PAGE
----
Table 2 An overview of advances in automated DR screening from 2008 to 2018

Fleming et al. (2010) affirmed that including automated algorithms to identify RDR lesions in digital fundus images is likely to be a cost-effective adjunct to manual grading. By adding algorithms for detection of exudates and blot hemorrhages to an MA detection algorithm, a significant increase in sensitivity of RDR detection was achieved, without there being an increase in the manual grading workload [58]. The automated software detected 100% of patients with proliferative or referable/observable background retinopathy and would reduce workload by 36.3% compared with entirely manual grading [59].

Quality assurance

Service quality assurance reduces the probability of error and risk and helps professionals and organizations improve over time. Methods of quality assurance include post hoc evaluations of cost-effectiveness and accuracy of image grading [60]. In a South African study that included 261 ophthalmologists and optometrists, the Scottish Diabetic Retinopathy Grading Scheme was chosen because simplicity and clear cutoffs for referrals are vital for public sector eye clinics that have a high number of patients and limited resources [60]. The participants graded 90 retinal photographs as an external test of quality assurance, and the findings were: large disparities in grader performance; a general lack of specificity among screeners; and a mean diagnostic odds ratio of 12.3, which was considered to be at the low end of the range for a medium level of performance (10.13–22.24). The authors concluded that this test process was well accepted by participants, demonstrated safety of screening and highlighted areas in which more training is needed. The authors of this review were in agreement that local screening programs should follow national quality assurance standards to ensure a safe and effective service [60].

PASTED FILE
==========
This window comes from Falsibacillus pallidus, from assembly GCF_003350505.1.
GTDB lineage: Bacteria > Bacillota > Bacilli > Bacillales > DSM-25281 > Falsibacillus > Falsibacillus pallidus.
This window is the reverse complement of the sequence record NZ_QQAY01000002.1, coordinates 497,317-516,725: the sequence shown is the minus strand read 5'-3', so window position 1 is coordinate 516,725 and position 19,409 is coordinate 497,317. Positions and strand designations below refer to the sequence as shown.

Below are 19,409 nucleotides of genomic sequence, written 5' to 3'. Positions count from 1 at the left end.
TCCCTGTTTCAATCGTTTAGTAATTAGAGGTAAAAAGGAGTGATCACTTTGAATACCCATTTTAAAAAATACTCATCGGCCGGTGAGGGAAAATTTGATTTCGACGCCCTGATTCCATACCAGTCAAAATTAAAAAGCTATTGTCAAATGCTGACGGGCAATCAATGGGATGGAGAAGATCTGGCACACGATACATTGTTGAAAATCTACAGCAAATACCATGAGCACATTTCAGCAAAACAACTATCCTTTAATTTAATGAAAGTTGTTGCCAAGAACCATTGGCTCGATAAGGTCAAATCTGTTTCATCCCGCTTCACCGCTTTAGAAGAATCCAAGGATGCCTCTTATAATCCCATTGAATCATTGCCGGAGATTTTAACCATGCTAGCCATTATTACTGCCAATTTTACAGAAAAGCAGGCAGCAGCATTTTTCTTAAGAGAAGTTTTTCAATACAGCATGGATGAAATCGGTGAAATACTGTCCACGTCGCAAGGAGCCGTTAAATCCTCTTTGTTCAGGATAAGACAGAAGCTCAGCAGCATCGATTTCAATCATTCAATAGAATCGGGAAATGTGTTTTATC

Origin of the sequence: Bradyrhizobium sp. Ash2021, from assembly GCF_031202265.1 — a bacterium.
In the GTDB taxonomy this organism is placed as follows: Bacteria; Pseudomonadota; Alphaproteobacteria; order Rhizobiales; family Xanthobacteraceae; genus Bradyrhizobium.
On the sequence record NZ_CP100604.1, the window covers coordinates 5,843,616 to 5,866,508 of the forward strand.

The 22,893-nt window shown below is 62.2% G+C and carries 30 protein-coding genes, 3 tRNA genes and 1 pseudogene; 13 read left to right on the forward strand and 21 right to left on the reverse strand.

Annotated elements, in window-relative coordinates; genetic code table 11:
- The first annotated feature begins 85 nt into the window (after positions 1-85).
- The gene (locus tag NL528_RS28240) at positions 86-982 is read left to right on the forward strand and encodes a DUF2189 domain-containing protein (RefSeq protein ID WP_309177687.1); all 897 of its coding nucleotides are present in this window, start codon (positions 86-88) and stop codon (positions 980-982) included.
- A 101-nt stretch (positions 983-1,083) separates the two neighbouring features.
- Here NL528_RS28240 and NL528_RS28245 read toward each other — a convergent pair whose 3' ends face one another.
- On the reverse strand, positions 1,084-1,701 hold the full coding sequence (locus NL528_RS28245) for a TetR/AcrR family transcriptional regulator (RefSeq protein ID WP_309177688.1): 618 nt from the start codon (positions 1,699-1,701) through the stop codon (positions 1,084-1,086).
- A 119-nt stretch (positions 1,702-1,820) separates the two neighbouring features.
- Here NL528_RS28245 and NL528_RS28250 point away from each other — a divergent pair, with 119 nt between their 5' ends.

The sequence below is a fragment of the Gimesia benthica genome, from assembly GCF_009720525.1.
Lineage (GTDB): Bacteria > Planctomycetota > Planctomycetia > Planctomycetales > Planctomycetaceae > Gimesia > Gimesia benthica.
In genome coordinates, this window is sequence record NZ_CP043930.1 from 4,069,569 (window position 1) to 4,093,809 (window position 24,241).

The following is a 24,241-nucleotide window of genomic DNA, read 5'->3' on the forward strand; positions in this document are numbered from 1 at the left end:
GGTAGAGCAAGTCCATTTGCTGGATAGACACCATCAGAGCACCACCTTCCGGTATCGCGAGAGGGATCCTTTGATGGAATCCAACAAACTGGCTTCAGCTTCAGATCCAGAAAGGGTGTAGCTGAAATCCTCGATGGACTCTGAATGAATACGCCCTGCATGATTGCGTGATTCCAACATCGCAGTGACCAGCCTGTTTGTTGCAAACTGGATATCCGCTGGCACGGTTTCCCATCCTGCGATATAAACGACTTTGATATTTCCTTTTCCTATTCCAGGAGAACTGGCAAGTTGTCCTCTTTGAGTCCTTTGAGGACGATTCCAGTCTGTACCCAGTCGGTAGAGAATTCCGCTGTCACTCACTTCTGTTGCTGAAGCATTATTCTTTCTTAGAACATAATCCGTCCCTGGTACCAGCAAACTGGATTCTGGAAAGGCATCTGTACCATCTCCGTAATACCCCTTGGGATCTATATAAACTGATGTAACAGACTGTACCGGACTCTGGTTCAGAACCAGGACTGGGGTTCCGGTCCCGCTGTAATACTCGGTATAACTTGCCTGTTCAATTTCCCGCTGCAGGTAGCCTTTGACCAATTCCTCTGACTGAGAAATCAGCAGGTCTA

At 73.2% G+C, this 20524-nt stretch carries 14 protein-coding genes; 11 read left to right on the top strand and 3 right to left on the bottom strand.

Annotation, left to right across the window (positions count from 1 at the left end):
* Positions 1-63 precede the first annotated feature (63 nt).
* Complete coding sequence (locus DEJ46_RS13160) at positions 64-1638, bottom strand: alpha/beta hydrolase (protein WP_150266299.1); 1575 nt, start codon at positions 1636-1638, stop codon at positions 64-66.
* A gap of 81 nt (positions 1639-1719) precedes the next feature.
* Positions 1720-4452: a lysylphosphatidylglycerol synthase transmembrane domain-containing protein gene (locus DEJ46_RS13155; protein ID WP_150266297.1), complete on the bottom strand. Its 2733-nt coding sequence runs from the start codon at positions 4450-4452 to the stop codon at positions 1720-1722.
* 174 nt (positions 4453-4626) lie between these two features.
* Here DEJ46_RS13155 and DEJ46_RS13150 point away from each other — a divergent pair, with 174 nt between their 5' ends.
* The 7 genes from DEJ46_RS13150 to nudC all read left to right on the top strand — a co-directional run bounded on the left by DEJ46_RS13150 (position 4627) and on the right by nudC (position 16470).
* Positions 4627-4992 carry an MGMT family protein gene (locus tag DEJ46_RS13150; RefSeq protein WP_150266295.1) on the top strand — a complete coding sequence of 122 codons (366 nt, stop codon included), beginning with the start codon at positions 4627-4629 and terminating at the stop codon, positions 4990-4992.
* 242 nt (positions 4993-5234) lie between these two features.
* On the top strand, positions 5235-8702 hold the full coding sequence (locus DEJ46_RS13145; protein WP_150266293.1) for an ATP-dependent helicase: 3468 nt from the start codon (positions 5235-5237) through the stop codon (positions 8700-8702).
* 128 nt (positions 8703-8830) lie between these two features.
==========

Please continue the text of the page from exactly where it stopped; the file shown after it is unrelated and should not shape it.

Cost-effectiveness of screening

Cost-effective DR screening programs have been trialed, evaluated and fully implemented in many countries [9, 61]. In a retrospective review of data from the US Department of Veterans Affairs, Kirkizlar et al. (2013) determined that a telemedicine program for DR screening was cost-effective only for populations > 3500 and patients < 80 years of age [31]. In South Africa, researchers concluded that screening patients by mobile non-mydriatic digital fundoscopy in a primary care setting was cost-effective when images were captured by a trained technician and overseen by an ophthalmic nurse and the results were read by a medical officer [62]. In a public healthcare setting in Hong Kong, investigators determined that it was cost-effective to screen patients with diabetes for DR and age-related macular degeneration in the same session [63]. In a study of cost-effectiveness of screening and laser treatment for DR and macular edema in Malawi, Vetrini et al. (2018) determined that annual photographic screening with laser treatment for STDR and macular edema was cost-effective in terms of QALYs gained, given an 80% service utilization rate [64]. The program was most likely to be cost-effective when utilization was high and young patients (simulated age of 30 years) were screened [64].